By Marni Jackson

The senilization of the boomer bulge is almost upon us. The World Health Organization estimates that by 2025, the number of people over sixty-five will rise from 390 million to 800 million. Not all of them, it’s true, will be living in your spare bedroom—but by 2050 the number of North Americans liv­ing with dementia could reach as high as 16.5 million. And up to half of us who reach eighty-five will suffer some degree of dementia.So. Sixteen-and-a-half million of us, combing the underground parking lots saying, “It’s silver—no, metallic blue … .” Hundreds of us in the Star­bucks lineup saying “Hello, I’d like to make a deposit.” Armies of us forget­ting that we’ve been fired, and turn­ing up at the office.We might retain a few isolated phrases—“Pinot noir” or “Does it facesouth?” or “Is my gas tank on this side?” But not only will many of us no longer make much sense, we won’t be able to walk about or zip up our boots.As we lose our minds, cell by cell, however, one thing we won’t misplace or forget is our lifelong boomer con­viction that we are “special,” and not about to retire, or age, or ever stop whitewater kayaking. And when death insists that we meet him for a quiet dinner some night, we will assume there is going to be valet parking.

This is why, right now, in the cubicle of some heart­less entrepreneur, products are being developed for the online catalogue that will soon replace L.L.Bean and Vic­toria’s Secret on the sadly barren desks of our future: De­signs for Dementia. Here are a few items you may want to order early—before you forget.

The Recycling Cardigan

It’s not a pretty thought, but one day you will find it impossible not to spill your food on yourself. Crack­ers will crumble on your merino turtleneck, cheese will dot your trousers, and your shirt front will resem­ble a tasting menu. Designs for Dementia (with the han­dy mnenomic D for D) offers an attractive alternative to this: The Recycling Cardigan. Made of lambswool, poly­mer, and dried peat moss, this stylish cable-knit cardi­gan absorbs and quietly recycles any food particles that come in contact with the sweater (up to kibble-size fragments only). The peat moss converts the morsels to a harmless and almost odourless nitro­gen-related gas. This enriches the at­mosphere—at the same time that it safeguards your appearance and dig­nity. Available in ballpoint-ink navy, toast-crumb brown, and Dijon ochre.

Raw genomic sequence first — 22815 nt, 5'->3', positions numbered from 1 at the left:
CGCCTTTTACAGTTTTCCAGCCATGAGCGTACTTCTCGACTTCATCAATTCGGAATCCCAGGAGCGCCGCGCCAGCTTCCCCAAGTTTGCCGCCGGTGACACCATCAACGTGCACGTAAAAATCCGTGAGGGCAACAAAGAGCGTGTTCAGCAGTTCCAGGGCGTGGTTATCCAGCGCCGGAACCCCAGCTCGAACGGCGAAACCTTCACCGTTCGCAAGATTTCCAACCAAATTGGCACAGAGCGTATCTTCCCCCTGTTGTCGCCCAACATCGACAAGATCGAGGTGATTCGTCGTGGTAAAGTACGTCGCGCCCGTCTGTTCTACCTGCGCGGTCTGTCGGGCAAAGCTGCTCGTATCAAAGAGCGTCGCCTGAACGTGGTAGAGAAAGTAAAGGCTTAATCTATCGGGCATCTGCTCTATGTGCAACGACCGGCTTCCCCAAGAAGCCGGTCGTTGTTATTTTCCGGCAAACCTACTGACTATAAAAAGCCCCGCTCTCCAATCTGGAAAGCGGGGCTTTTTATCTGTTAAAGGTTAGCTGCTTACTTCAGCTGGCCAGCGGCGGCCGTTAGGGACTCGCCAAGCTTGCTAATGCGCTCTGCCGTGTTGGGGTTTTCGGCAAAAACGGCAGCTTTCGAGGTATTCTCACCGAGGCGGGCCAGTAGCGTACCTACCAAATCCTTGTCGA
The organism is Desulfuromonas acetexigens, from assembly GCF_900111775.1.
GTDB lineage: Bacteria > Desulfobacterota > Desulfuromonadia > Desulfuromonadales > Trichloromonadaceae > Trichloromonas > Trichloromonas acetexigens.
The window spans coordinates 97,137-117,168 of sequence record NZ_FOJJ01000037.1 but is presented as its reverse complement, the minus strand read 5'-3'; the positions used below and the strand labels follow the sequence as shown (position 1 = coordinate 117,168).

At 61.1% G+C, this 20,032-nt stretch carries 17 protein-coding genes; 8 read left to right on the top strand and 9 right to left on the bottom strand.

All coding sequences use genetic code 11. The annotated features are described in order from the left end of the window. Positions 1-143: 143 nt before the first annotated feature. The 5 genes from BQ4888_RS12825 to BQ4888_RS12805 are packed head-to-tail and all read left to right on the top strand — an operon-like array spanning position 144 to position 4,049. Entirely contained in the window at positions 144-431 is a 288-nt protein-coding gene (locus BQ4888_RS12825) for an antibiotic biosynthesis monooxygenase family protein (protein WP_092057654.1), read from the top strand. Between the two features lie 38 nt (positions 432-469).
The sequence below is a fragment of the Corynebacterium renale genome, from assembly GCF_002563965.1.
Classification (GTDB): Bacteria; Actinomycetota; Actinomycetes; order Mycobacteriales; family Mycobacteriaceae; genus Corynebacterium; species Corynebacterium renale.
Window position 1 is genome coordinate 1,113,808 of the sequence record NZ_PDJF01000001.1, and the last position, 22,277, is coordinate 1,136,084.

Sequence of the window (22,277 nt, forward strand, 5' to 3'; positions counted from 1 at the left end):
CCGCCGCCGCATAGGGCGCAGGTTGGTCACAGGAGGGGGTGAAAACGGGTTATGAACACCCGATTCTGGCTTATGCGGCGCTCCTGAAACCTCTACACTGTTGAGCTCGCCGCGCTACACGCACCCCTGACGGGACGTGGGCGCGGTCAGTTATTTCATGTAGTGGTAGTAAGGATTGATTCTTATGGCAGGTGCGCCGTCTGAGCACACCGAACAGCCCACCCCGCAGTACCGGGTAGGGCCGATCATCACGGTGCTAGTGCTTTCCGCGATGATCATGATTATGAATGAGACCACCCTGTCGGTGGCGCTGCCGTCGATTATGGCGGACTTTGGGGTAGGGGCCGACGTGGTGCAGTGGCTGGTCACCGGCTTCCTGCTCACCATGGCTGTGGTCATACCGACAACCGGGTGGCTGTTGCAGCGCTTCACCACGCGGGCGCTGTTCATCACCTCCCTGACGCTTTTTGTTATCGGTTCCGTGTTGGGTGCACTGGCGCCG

The Grape

Consider this the next generation of the iPhone: a cellphone/organiz­er for the elder boomer with cognitive deficits. The Grape combines a GPS system with a simplified keypad that offers only one key: when you press the Grapeface, it dials the number of your extended-care institution and then relays the message “Please come and get me.” The gps then transmits your location. With its no-fumble Velcro wrist strap, The Grape will re­store confidence and allow users to blend into the wired world. When you use it in public, everyone will as­sume you’ve just upgraded your BlackBerry—when, in fact, you’ve gently retreated to the mono-tasking elegance of The Grape.

The Prada Walker

How long will it be before the curb becomes your Ever­est? Not long, if you’re reading this! Right now, you may be the sort of driver who honks at the elderly as they take their sweet time navigating crosswalks, but in twenty or thirty years, you too will be staggering through intersec­tions with ups trucks bearing down on you. But don’t settle for ordinary walkers, with their overtones of frail­ty and advanced age. Lurch forward in style, gripping the matte-black and brushed-chrome handlebars of the Prada Walker. Like the upscale paramilitary baby strollers pre­ferred by urban parents, the Prada Walker is equipped with an all-weather transparent dome, a beverage hold­er, a milk frother, and a dual function carrier/seat. When you find yourself lost in the bowels of the mall, simply sit, grip the “ignition claw,” and the Walker will motor you home—if you still know where that is!

“Hello… Lucy! How nice to see you